APR 18 Blogger Lamar White Jr. comments upon the plan to make a Bible Louisiana's "official book" in this post. He argues his point by telling us the story of an immigrant couple who moved to Louisiana: Amar and Raj, whose oldest child is now our Governor. This action would have a much larger impact, he opines.
APR 18 There's only one major bill left defending public education, blogger Mike Deshotels writes in this post. He's also got a few choice words for state Superintendent John White, who implies that Louisiana teachers would be thrown into chaos and disarray if they didn't have a test to teach. (Maybe kids would actually get an education then? Nah!)
APR 18 An effort to set up speed cameras on the Interstate has been shut down before it even got started, columnist Stephanie Grace tells us in this post. A bill to block the practice is sailing through the legislature -- where apparently no one wants visitors to our fair state to arrive home to a ticket. (These guys must never drive on I-10 with people from Texas).
APR 18 Blogger Tom Aswell reassures everyone worried about the staffers for Rodney Alexander -- the ones who didn't go to work for McAllister or Candid Camera, anyway -- with this post. Apparently one staffer for the retired Congressman (who also worked for a preacher accused of sexual assault) already has been hired by Alexander in the state department he now runs, Aswell says.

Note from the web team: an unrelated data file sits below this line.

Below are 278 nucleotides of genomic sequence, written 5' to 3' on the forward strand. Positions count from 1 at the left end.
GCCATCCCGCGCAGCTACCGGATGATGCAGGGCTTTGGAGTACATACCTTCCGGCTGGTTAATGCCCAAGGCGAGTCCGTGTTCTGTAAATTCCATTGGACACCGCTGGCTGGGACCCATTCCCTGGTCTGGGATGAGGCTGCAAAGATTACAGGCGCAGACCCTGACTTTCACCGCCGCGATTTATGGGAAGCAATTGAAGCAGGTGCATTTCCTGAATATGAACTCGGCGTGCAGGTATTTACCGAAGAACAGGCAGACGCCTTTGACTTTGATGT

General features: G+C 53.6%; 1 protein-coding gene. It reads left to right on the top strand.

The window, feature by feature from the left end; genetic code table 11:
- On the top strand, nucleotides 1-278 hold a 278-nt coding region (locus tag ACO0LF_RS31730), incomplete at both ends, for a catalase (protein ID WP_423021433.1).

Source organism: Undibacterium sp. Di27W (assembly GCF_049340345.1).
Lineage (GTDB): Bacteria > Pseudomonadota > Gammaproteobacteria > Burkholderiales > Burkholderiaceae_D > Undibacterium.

APR 17 At the start of the Tuesday board meeting that ended with his removal from the President's post, Joe Aguillard told the governing board of Louisiana College that SACS, the accreditation agency, requires the board to adopt a confidentiality agreement regarding board actions. Later that day, SACS told the Town Talk that confidentiality agreements would never be required. Calvinist or not, isn't lying wrong?
APR 17 Here we are, looking like backwater dummies again in the national media. This story on Huffington Post tells the nation that our legislators are so scared of the Louisiana Family Forum that they won't vote to repeal a law that was ruled illegal years ago. (Guess these particular Christians don't cotton to that "love one another" thing.)
APR 17 Here's an interesting column from Paul Stanley, political opinion editor of the Christian Post. He breaks down the differences between David Vitter and Vance McAllister, in terms of political realities. What he found surprising was the fact that many GOP leaders are swinging a self-righteous sword at McAllister which had remained sheathed when Vitter's "sin" was revealed. He does have an interesting theory -- that Jindal's people want the Vitter issue to be revived.
Read the Flipping Paper!
Click Here for the Entire Print Version of IND Monthly